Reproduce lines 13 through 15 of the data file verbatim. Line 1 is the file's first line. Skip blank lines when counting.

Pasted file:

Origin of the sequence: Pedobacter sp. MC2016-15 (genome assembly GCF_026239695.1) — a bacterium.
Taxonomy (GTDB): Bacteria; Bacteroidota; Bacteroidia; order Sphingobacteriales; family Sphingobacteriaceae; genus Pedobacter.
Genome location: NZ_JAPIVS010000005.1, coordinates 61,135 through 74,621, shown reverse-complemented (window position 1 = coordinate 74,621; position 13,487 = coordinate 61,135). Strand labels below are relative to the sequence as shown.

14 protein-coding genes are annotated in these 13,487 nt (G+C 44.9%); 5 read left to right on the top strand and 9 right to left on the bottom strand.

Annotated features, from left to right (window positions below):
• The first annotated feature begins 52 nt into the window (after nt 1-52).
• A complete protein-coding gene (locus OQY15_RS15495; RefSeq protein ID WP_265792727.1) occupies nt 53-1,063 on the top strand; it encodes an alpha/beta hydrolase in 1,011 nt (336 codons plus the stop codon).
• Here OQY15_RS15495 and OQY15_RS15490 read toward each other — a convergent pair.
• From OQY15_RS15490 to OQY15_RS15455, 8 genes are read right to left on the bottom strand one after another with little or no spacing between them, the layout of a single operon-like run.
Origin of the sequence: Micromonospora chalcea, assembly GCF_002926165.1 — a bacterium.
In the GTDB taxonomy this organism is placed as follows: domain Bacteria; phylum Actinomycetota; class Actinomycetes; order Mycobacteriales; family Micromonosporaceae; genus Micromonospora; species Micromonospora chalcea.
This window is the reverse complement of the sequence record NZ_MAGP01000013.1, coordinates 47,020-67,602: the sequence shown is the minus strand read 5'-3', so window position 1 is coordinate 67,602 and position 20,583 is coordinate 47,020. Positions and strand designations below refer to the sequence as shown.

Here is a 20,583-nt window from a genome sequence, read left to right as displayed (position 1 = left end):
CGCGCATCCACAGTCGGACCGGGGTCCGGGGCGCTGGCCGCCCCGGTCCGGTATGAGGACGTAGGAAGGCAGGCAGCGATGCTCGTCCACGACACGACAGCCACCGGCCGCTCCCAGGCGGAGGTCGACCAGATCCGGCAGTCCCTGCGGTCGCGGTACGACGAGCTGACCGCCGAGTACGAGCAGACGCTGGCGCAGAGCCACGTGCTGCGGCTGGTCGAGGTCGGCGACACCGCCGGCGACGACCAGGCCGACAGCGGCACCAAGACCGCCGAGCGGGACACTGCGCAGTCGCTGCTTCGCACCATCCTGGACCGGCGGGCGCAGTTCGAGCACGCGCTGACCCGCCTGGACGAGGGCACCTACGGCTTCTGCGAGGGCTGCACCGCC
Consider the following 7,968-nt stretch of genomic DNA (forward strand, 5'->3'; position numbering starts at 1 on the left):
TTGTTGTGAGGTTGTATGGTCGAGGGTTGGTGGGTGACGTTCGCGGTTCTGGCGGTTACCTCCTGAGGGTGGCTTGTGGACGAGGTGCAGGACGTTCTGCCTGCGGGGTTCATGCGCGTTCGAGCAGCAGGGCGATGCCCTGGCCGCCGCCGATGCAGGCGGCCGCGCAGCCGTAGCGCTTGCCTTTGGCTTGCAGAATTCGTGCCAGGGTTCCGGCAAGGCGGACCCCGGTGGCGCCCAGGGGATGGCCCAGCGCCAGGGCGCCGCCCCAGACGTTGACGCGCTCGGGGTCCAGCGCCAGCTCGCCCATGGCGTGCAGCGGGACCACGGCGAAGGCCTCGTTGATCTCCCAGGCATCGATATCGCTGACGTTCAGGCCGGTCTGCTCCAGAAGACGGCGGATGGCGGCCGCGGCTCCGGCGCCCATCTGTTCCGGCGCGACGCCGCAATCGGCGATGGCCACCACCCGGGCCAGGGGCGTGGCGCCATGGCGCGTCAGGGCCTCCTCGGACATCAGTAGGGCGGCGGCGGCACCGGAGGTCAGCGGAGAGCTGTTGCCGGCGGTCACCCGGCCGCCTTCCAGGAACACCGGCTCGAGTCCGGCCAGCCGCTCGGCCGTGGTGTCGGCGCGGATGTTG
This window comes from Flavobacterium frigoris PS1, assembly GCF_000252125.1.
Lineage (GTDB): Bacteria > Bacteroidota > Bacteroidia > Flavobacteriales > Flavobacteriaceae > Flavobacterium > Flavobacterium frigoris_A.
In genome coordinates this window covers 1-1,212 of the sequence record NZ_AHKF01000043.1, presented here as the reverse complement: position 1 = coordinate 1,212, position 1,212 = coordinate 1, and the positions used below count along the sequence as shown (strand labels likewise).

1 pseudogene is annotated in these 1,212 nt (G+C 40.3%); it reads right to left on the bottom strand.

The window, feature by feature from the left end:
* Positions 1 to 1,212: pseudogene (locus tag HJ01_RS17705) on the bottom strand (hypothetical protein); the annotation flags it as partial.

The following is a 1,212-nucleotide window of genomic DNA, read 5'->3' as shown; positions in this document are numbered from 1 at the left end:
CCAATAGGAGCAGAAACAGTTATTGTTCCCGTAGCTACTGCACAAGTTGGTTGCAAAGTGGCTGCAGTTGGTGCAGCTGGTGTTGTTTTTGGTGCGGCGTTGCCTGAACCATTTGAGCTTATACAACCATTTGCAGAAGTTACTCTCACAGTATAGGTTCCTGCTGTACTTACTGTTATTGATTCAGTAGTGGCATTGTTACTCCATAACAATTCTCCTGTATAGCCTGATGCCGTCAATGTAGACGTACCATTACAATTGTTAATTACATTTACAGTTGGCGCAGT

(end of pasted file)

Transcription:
Here is a 20,583-nt window from a genome sequence, read left to right as displayed (position 1 = left end):
CGCGCATCCACAGTCGGACCGGGGTCCGGGGCGCTGGCCGCCCCGGTCCGGTATGAGGACGTAGGAAGGCAGGCAGCGATGCTCGTCCACGACACGACAGCCACCGGCCGCTCCCAGGCGGAGGTCGACCAGATCCGGCAGTCCCTGCGGTCGCGGTACGACGAGCTGACCGCCGAGTACGAGCAGACGCTGGCGCAGAGCCACGTGCTGCGGCTGGTCGAGGTCGGCGACACCGCCGGCGACGACCAGGCCGACAGCGGCACCAAGACCGCCGAGCGGGACACTGCGCAGTCGCTGCTTCGCACCATCCTGGACCGGCGGGCGCAGTTCGAGCACGCGCTGACCCGCCTGGACGAGGGCACCTACGGCTTCTGCGAGGGCTGCACCGCC
Consider the following 7,968-nt stretch of genomic DNA (forward strand, 5'->3'; position numbering starts at 1 on the left):